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Johannesburg - South African security barrier firm Trellidor Holdings listed in Johannesburg at the lower end of its expected price range on Wednesday, joining a growing band of firms seeking to expand in a nation known for its high crime rate.

Trellidor, which makes and distributes custom-made anti-burglar bars for windows and doors, closed at 602 cents, valuing the company at R651 million.

Shares, which opened at 620 cents, had risen as high as 650 cents in early trading before paring gains.

The company will use the cash raised to buy smaller companies in the sector and expand into the rest of Africa, Chief Executive Terry Dennison told Reuters.

Trellidor, the only listed company in barrier security, joins tracking technology firms such as Cartrack Holdings, Allied Electronics Corporation and Mix Telematics which have grown rapidly as South Africans seek to prevent crime.

In a country where the murder rate increased around 5 percent this year from 2014 to nearly 50 per day, home safety is an obsession. Robberies at residential properties are up 5.2 percent, according to government figures released last month.

In developed markets most of the business is from corporate clients but in South Africa private citizens account for as much as 90 percent of Trellidor's clients, said Dennison.

And despite weak economic growth, these firms keep generating new business as consumers purchase new assets.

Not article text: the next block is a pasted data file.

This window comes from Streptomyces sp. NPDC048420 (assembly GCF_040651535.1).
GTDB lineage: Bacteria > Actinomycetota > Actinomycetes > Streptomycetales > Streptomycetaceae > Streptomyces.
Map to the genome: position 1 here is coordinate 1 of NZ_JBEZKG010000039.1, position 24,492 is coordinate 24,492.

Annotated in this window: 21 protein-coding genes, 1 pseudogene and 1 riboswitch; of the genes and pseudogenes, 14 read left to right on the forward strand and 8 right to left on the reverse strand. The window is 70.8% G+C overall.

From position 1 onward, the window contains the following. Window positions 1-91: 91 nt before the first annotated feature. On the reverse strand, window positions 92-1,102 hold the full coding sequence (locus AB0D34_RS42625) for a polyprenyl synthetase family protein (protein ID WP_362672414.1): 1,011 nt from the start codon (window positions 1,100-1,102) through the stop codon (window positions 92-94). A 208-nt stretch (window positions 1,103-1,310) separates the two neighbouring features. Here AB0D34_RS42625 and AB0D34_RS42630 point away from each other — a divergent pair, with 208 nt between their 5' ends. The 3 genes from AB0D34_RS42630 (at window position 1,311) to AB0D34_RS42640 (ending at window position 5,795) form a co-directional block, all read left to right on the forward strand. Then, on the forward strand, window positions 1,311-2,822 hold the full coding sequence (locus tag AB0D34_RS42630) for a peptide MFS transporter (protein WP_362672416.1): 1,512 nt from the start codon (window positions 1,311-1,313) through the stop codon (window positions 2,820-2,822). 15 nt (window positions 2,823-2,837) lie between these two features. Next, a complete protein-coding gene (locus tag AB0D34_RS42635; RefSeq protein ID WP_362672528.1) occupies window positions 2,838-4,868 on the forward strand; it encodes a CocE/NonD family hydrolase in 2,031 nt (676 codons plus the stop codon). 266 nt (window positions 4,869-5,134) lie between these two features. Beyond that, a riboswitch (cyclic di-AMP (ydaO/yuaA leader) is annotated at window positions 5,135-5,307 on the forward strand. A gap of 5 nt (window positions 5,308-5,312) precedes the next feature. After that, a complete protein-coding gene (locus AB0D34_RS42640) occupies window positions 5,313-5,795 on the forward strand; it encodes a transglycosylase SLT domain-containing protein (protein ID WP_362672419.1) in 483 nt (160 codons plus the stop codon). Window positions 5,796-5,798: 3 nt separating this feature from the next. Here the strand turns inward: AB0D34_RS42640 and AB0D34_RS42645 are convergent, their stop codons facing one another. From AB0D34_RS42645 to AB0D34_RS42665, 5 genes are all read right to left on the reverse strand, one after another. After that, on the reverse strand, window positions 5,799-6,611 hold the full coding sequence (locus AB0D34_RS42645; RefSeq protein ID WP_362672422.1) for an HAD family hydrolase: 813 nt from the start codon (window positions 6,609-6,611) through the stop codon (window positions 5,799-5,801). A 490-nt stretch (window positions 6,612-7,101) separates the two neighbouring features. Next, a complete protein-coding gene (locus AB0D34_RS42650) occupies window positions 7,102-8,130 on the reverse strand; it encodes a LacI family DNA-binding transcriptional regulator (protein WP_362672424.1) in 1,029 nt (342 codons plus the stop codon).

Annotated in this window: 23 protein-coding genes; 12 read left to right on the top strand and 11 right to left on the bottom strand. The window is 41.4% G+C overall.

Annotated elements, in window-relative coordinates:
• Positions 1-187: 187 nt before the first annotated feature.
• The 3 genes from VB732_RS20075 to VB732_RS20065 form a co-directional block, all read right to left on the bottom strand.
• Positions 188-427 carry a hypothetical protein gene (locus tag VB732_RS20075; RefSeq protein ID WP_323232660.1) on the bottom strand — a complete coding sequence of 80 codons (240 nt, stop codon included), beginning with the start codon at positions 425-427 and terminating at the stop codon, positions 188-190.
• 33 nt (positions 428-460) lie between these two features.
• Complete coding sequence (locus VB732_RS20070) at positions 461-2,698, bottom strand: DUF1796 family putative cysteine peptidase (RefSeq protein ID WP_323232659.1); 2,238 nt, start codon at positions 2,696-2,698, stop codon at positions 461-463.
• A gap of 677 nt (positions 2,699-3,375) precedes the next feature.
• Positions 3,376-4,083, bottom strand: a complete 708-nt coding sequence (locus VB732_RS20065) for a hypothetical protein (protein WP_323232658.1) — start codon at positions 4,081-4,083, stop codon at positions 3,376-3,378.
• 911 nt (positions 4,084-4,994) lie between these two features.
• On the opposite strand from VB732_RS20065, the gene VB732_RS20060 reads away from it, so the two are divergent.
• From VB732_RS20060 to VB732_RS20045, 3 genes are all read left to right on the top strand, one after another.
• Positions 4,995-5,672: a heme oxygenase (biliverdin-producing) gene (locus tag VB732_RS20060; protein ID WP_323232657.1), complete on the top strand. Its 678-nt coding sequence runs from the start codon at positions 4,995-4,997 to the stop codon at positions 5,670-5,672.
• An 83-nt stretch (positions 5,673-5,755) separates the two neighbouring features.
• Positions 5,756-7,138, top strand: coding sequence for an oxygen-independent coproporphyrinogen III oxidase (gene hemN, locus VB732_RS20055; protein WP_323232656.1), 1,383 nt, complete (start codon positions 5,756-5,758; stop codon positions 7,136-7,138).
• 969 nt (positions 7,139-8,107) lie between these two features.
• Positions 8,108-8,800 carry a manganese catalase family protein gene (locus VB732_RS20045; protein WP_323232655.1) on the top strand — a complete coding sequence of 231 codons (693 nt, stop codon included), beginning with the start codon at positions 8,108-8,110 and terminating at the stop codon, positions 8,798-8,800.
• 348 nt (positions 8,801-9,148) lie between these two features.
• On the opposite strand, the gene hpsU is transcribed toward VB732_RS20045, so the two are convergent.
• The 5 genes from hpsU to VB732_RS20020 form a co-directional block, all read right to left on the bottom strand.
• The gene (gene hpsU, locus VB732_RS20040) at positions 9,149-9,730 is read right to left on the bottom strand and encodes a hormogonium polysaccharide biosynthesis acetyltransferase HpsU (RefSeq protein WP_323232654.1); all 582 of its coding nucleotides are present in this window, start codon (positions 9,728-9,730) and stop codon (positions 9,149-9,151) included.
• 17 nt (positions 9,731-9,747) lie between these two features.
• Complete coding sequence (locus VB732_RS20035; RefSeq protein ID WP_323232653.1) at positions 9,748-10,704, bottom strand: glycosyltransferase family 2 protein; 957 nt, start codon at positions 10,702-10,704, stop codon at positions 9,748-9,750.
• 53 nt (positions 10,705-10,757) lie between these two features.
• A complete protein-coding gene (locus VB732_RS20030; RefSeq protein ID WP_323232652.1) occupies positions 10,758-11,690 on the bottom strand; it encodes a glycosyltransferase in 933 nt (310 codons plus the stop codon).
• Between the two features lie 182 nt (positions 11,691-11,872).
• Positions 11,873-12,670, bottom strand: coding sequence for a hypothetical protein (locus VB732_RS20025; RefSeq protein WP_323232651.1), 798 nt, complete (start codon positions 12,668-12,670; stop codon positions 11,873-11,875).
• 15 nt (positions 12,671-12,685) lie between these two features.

“We are essentially a non-discretionary type spend, when there is a need people will invest in security,” Dennison said.

Most free-standing homes in middle class and upper-middle class suburbs have some sort of barrier security, but as more South Africans move into gated communities they want more aesthetically pleasing deterrents or more layers of security, Dennison said.

Currently, the rest of Africa accounts for 11 percent of sales, and Trellidor wants to expand abroad.

“We see significant growth potential from investments in the rest of the African continent, where the African market for security is also accelerating as a result of urbanisation and growing home and asset ownership,” Dennison said.

Security firms have proven an attractive investment in South Africa. Cartrack, which listed last year, has gained around 25 percent in the past six months, benefiting from insurers' demands that new car buyers install tracking equipment.

“I like the space that Trellidor plays in; crime does pay and it's an escalating problem,” said Vunani Securities' small and medium market cap analyst Anthony Clark in a note.